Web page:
To be bathed by a stranger is one thing, to be held in an embrace, which to me signifies strong intimacy and love, is quite another. I froze as Howells pulled me into his chest. Half of my consciousness was busily linking our positioning with the pieta, searching for some kind of artistic meaning within the work to interpret and externalise the experience. But this was to no avail: at the same time I was rigid with anxiety, recoiling from this position. Yet I did not end the embrace because, if I am being truthful, I did not want to reject a man who was opening up so physically to me and by this action potentially destroy the event he had created. Howells makes it clear that at any point you can end the arrangement, and yet somewhere within me my wish to appease him overrode my own feelings of anxiety. Like sitting on the orthodontist’s chair, I decided give myself up to this uncomfortable sensation with the promise that it would end in a matter of minutes, and would be to my longer-term benefit: in this case, for my writing and research.
I left the bathroom feeling a little relieved, but overall calm and desperately intrigued to talk to Adrian about what other reactions he has had with this new piece. Anything provocative? Anything outrageous? Whilst my academic study is informed by looking at these kinds of questions, I have to be honest and admit that my primary reason for wanting to know about other’s experiences was to be able to compare myself to them, as if to check that my reaction had been a ‘normal’ one or not.
And here I get to the crux of what I find interesting about the concept of one-on-one theatre, and particularly this piece. The point for me was not the selling if intimacy, or cheap thrills to recount down the pub at a later date. Here as a person I was completely alone, having willingly opened myself up to an abnormal encounter with a complete stranger. My lack of reaction to the bathing experience, and frozen one to that of our caressing, was only half of the experience. What I found was that during the experience and after it, I was constantly considering my reactions in the light of what other people may have done in that situation. I wanted to know whether my behaviour and reactions, (although witnessed by no-one but Howells,) were echoed in the reactions of other participants in this event.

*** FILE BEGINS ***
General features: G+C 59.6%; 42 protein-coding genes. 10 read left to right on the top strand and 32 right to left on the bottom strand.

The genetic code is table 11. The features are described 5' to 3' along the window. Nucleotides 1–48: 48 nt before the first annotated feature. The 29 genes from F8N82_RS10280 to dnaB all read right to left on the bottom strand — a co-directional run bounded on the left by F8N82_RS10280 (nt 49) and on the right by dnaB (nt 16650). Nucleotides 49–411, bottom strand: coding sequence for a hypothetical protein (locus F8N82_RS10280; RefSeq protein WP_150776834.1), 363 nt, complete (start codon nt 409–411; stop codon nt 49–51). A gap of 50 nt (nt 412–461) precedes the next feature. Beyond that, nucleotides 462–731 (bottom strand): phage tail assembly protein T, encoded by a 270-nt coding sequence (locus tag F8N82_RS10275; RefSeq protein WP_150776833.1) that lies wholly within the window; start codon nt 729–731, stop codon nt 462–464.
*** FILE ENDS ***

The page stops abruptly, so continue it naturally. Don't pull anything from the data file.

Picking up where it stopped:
Research into group theory and dynamics is an area which I hope to become better acquainted through the course of my research, but it is a well-known fact that people’s physical reactions to stimuli can be predicated on the reactions of those around them as much as what they instinctively feel themselves. The Milgram experiment still shocks people in the way it shows how humans can effectively switch off their ethical compass under the weight of authority: expectation of their role and duty outweighs their instinctual reactions. In the recent production Greenland, which has just finished showing at the Olivier at the National Theatre, the first narrator likens the populations mass denial about global warming with the fable about a group of people in a room filling with smoke, where no one reacts to it as they are judging their responses on the others in the room.
In my one-on-one experience I had no way of knowing other people’s reactions to the experience, there was no precedent to follow. To end the embrace with Adrian, I effectively had to be that person who awkwardly first claps at the end of a performance, hoping they have judged the moment right, or even the person who stands up and walks out the auditorium, rejecting the performance. Adrian’s calm, collected demeanour gave nothing away. If he felt my unease in the embrace he did no admit it. I came face to face with the fact that in my physical response to the experience, and to some degree through the intensity of my emotional response, I was looking for a validation or authority to check myself against. And during this event this is exactly what you do not get: and why, for me, it is a worthy experience to have gone through.